Consumer Duty: what matters and what do I need to know?


Rob Sargent

Rob Sargent

Financial Services Regulatory Senior Manager


There is no doubt that the New Consumer Duty (NCD) reflects a seismic change in the way firms will operate, think, and act.

It poses philosophical and – frankly – existential questions that means all staff members will need to consider how it will impact them, their role, the products, and customers they work with, and whether the control environment in which they operate is effectively mitigating the core risks, both to the Firm and its customers.

All of you will be working hard to meet the July 2023 deadline, but unfortunately, it only really starts then. The Consumer Duty will need to be actively embedded within your organisation, at every stage. We have written a series of blogs, setting out some of the key things that you’ll need to consider. These include:

  • Product design and governance
  • Governance and management information
  • Fees, charges and fair value
  • Policy review and processes
  • Staff training
  • Culture

However, before we dive into some detail, we thought it would be useful to set the scene. Much of this will have been covered before, but reiterating it, and seeing the Financial Conduct Authority (FCA)’s continued pressure and emphasis on the Consumer Duty is telling.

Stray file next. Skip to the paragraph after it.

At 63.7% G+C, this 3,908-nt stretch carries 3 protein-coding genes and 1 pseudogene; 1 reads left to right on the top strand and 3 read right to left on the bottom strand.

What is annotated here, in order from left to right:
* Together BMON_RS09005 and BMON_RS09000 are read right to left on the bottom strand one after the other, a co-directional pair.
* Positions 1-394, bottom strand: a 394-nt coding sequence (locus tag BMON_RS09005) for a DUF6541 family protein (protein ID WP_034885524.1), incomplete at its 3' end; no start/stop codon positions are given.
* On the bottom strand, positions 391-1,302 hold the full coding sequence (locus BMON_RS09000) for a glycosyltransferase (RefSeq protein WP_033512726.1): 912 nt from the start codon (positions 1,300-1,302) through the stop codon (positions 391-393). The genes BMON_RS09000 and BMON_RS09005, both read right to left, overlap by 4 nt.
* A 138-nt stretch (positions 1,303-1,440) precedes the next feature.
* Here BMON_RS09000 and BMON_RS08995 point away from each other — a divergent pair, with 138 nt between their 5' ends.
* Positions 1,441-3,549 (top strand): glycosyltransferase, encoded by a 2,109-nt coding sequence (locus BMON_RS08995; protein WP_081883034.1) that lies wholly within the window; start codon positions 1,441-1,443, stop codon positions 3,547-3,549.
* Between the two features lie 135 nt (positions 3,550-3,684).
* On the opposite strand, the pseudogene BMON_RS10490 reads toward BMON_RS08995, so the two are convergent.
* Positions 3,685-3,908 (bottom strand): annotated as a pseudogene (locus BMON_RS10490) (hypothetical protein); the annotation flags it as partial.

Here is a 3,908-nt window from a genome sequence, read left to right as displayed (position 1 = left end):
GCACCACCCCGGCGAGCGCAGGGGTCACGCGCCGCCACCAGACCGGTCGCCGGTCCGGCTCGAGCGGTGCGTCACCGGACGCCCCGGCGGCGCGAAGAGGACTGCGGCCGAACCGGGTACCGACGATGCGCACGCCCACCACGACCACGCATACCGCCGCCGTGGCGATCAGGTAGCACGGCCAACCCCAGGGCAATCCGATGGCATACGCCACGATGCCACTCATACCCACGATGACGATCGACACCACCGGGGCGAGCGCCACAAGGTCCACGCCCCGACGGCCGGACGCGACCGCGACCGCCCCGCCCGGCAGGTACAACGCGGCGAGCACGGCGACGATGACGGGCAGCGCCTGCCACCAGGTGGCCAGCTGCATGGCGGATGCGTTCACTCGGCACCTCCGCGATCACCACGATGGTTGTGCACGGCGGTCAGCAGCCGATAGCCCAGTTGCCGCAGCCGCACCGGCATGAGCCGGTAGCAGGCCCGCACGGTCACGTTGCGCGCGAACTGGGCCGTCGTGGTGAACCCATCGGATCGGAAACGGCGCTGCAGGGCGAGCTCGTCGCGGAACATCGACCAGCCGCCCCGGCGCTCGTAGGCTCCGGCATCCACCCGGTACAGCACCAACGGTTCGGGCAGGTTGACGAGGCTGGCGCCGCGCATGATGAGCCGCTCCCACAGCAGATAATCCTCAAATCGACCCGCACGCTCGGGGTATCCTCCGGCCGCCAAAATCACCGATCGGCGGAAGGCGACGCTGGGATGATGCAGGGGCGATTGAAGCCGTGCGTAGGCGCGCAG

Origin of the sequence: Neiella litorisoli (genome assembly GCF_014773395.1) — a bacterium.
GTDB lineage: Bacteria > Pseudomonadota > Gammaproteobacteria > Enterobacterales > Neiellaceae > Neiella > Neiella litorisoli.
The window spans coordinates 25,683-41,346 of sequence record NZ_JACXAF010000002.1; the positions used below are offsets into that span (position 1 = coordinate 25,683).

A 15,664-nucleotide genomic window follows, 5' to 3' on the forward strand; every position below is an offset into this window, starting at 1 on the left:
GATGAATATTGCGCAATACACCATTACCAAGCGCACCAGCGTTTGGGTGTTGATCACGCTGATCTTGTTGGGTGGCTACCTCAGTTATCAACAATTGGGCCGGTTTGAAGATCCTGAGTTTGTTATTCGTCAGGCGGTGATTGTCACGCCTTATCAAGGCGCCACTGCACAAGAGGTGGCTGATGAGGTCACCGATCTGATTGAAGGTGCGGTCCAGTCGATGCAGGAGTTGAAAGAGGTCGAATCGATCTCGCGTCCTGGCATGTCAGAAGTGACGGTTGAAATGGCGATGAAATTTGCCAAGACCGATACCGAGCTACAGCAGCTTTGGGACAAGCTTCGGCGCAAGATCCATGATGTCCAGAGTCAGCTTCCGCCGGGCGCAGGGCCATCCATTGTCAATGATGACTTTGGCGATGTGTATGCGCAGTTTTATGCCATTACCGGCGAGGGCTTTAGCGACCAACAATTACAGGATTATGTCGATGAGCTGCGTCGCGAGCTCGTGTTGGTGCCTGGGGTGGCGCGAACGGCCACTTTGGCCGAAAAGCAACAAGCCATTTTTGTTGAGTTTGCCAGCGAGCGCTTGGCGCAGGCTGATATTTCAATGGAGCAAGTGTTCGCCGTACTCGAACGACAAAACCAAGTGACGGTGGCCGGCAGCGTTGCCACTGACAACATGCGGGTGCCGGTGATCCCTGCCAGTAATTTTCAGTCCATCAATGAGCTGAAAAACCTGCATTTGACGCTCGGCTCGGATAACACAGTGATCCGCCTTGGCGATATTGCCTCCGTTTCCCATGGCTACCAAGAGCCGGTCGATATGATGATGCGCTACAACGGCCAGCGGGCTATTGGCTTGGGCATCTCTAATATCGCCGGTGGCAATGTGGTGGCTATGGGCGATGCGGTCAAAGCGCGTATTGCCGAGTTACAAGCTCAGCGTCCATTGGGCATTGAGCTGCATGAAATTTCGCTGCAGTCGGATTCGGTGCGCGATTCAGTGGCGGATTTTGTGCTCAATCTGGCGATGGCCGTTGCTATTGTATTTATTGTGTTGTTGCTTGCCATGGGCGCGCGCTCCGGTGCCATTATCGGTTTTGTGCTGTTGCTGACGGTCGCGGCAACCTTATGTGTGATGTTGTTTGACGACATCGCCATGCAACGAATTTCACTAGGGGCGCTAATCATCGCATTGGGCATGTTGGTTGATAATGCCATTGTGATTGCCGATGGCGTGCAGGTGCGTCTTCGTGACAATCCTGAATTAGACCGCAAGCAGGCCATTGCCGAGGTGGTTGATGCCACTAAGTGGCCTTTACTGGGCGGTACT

How will we go from project-based readiness to business-as-usual embedding the New Consumer Duty?

The FCA’s most recent business plan makes it clear that the Consumer Duty will be the Regulator’s primary way of managing firms’ behaviours and activities on the cost-of-living crisis. The current economic backdrop means that there will be little margin for error once we pass the July deadline. Risks of harm will be crystalising, and the pace of economic change in the past few years means that the amount of work required to identify foreseeable harms will likely be very significant.

Moreover, the FCA has been clear about the scale of cultural change that they expect the Consumer Duty to bring; and compliance with it will not be a one-time activity: it will change, update and iterate as conditions in the UK change, and the Regulator’s expectations will only go one way. The FCA, firms and customers will inevitably identify unintended consequences of the Duty (financial exclusion, for example). We must therefore expect to see discussion papers, calls for Input and rulebook changes, but the Consumer Duty is sufficiently subjective to allow for such changes and iterations. This is not by accident.

We urge you to think about how the challenges we identify in our future blogs impact you, your firm, and – critically – your customers. Ultimately, the Consumer Duty boils down to one thing: acting in the best interests of customers. How will you, your teams, products and services do this, and how will your Board monitor and manage this?

If you have questions on anything being discussed, please contact Ewen Fleming, Si Mathavan, or myself.